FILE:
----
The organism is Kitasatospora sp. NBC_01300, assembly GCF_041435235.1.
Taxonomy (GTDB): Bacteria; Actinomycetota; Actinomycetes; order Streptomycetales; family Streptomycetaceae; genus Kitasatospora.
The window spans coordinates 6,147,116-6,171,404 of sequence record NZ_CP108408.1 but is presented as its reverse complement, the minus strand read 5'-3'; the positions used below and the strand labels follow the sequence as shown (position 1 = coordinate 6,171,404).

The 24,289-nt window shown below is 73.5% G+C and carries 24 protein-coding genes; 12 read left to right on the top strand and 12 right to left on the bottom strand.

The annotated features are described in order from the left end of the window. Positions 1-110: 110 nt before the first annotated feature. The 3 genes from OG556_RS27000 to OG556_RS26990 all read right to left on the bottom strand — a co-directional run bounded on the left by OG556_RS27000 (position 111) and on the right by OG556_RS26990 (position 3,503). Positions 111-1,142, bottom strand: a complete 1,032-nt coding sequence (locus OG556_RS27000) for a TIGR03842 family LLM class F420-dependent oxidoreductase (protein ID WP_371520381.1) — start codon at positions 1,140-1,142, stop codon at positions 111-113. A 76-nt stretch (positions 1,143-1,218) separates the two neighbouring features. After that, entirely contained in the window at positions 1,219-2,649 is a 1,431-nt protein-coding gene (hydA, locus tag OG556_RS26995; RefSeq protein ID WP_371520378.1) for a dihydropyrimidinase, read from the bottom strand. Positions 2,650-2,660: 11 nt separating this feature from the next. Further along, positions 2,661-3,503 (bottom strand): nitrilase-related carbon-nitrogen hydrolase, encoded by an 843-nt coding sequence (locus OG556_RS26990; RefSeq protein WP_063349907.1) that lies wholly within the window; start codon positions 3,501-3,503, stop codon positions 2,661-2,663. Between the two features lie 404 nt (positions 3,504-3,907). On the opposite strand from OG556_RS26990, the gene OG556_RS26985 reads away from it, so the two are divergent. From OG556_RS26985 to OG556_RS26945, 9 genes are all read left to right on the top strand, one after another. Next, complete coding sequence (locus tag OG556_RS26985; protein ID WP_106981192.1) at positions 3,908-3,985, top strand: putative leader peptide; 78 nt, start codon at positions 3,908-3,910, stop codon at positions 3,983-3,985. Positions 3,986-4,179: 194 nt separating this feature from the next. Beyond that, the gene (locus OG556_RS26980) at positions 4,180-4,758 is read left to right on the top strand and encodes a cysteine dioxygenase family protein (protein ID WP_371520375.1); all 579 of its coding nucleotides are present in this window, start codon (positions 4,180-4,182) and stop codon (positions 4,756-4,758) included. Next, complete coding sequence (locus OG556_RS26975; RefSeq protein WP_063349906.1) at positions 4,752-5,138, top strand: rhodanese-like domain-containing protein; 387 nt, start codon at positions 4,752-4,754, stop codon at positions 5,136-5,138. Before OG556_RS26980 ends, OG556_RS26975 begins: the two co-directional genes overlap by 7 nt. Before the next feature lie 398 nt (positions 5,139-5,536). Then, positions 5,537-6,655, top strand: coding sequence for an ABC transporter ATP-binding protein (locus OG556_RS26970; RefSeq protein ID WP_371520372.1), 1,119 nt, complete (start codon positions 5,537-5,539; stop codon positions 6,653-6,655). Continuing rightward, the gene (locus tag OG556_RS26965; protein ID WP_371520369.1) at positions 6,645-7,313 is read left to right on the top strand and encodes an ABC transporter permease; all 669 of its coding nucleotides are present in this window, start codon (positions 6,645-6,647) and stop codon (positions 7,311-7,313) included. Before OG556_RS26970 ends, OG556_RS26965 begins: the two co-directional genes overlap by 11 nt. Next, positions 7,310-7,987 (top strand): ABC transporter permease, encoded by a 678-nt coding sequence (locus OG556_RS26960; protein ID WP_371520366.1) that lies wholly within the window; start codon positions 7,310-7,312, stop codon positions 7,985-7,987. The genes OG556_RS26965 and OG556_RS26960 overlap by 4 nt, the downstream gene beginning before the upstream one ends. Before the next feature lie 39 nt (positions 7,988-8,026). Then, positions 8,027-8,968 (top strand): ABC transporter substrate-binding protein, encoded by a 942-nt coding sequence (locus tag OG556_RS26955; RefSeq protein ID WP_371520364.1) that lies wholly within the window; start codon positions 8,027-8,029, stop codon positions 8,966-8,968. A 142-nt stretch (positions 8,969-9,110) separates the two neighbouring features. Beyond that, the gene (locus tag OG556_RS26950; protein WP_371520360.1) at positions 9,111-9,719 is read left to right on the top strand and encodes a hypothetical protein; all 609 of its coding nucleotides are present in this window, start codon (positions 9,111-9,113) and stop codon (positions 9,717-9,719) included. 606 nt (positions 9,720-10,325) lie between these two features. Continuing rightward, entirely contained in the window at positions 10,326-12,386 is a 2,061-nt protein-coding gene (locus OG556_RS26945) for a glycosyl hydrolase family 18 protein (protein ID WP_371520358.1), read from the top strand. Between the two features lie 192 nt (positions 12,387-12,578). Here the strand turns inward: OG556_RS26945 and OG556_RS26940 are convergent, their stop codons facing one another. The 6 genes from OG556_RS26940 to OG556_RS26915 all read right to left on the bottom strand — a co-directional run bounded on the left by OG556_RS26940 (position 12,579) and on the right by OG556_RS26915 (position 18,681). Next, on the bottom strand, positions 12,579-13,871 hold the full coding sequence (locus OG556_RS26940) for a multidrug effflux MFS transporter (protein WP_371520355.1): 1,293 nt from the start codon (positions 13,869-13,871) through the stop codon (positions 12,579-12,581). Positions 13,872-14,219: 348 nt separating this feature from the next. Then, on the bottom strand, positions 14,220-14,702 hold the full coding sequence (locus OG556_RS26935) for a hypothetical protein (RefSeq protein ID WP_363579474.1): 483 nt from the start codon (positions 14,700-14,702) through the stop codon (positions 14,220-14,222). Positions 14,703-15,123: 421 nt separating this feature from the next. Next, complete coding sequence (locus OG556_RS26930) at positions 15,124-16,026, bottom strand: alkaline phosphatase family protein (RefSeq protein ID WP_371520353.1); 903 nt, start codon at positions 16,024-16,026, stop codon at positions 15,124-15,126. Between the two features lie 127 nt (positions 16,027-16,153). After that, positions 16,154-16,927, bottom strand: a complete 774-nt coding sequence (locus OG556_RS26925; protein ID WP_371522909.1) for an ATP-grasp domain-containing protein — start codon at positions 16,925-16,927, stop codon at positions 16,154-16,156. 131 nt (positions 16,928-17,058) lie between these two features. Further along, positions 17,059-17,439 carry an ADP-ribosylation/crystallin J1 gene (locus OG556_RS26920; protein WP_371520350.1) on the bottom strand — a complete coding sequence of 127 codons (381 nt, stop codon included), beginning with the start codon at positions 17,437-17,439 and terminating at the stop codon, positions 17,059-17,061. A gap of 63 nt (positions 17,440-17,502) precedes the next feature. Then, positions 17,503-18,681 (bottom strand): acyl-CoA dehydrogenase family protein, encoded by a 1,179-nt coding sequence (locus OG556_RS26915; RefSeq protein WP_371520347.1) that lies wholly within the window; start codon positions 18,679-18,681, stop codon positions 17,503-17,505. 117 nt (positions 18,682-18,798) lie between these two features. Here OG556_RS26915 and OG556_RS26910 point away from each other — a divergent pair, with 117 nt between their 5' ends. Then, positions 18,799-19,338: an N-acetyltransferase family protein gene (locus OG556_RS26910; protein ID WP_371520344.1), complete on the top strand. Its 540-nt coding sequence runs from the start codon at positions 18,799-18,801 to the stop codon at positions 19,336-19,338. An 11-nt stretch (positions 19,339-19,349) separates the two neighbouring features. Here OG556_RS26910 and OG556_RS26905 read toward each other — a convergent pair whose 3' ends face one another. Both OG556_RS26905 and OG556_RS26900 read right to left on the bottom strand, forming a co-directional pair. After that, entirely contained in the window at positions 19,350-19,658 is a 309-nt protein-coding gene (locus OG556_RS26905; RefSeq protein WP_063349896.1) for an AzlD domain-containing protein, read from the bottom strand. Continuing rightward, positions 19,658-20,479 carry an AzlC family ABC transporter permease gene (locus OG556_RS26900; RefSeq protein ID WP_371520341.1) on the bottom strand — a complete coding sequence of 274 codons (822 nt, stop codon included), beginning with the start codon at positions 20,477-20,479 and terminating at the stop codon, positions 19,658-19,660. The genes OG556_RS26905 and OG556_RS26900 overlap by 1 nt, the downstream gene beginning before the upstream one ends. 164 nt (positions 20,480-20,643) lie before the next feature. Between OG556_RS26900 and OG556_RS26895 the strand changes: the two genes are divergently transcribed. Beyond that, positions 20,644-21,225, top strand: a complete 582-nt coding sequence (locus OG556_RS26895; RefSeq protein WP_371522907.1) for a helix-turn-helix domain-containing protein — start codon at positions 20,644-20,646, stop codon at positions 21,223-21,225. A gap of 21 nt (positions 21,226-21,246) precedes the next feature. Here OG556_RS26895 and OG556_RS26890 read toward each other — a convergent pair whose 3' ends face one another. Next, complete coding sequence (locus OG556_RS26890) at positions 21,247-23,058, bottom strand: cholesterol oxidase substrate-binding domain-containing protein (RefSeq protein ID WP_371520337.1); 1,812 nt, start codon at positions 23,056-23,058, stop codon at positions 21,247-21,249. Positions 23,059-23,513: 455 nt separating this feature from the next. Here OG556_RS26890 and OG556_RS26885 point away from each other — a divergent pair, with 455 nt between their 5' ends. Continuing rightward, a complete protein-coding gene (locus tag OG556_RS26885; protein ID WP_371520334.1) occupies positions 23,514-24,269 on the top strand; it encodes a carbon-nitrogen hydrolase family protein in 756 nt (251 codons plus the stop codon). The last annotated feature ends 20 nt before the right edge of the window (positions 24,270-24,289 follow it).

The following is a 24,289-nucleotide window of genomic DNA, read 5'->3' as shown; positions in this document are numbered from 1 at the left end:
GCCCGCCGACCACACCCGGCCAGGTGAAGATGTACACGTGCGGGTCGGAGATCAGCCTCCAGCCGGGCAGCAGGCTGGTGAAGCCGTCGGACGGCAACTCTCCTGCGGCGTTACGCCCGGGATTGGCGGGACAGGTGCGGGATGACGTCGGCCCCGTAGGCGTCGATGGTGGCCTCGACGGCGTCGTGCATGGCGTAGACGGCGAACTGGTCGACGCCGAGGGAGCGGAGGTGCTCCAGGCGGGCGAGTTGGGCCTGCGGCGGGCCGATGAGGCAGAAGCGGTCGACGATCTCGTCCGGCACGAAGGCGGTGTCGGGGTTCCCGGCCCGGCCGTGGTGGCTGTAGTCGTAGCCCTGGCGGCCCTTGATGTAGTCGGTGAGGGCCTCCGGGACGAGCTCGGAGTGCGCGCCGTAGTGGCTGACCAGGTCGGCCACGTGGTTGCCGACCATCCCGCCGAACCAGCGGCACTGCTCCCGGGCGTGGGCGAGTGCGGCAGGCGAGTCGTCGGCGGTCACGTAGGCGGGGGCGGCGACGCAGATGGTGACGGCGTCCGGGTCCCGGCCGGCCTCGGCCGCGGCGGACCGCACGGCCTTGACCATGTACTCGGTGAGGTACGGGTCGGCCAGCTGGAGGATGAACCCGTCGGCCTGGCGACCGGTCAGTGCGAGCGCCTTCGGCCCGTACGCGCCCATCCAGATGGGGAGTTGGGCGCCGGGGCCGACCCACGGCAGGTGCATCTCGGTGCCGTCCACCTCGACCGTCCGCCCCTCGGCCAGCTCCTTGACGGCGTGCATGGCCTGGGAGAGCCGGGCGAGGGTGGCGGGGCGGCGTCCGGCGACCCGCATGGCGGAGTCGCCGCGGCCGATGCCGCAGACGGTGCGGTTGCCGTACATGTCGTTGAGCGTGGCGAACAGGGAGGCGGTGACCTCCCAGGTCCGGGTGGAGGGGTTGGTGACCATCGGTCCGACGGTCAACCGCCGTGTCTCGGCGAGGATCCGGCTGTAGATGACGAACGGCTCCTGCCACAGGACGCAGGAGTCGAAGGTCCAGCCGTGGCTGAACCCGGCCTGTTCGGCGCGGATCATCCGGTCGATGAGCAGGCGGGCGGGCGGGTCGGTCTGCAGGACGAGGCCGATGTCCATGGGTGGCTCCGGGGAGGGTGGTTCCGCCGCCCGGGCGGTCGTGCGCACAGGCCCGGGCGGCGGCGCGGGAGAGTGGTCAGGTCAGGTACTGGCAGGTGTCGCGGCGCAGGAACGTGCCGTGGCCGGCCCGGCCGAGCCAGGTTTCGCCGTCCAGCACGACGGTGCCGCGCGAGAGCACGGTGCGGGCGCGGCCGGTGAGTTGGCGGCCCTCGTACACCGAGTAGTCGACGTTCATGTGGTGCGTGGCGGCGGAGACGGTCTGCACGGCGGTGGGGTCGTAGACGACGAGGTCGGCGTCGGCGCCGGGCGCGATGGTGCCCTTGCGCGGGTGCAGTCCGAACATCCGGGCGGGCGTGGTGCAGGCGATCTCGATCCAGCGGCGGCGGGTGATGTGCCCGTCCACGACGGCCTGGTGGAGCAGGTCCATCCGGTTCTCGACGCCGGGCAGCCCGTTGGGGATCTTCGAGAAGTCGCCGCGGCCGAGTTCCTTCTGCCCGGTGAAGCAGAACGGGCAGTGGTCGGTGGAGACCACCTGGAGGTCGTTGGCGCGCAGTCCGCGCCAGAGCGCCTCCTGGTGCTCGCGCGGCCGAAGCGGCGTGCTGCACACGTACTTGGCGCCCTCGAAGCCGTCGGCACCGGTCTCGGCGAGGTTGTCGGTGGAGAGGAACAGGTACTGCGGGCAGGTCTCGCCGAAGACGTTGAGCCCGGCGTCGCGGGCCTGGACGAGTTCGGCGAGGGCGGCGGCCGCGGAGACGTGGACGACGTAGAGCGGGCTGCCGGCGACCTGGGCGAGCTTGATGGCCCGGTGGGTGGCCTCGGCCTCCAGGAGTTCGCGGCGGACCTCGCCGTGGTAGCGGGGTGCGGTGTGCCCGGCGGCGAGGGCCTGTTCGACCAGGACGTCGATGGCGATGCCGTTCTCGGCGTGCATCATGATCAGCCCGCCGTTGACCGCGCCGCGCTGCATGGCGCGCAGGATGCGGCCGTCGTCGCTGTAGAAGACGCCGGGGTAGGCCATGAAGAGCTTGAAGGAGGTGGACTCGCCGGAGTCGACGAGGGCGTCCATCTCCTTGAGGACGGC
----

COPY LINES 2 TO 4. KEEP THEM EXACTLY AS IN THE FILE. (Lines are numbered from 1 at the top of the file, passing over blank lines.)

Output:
Taxonomy (GTDB): Bacteria; Actinomycetota; Actinomycetes; order Streptomycetales; family Streptomycetaceae; genus Kitasatospora.
The window spans coordinates 6,147,116-6,171,404 of sequence record NZ_CP108408.1 but is presented as its reverse complement, the minus strand read 5'-3'; the positions used below and the strand labels follow the sequence as shown (position 1 = coordinate 6,171,404).

The 24,289-nt window shown below is 73.5% G+C and carries 24 protein-coding genes; 12 read left to right on the top strand and 12 right to left on the bottom strand.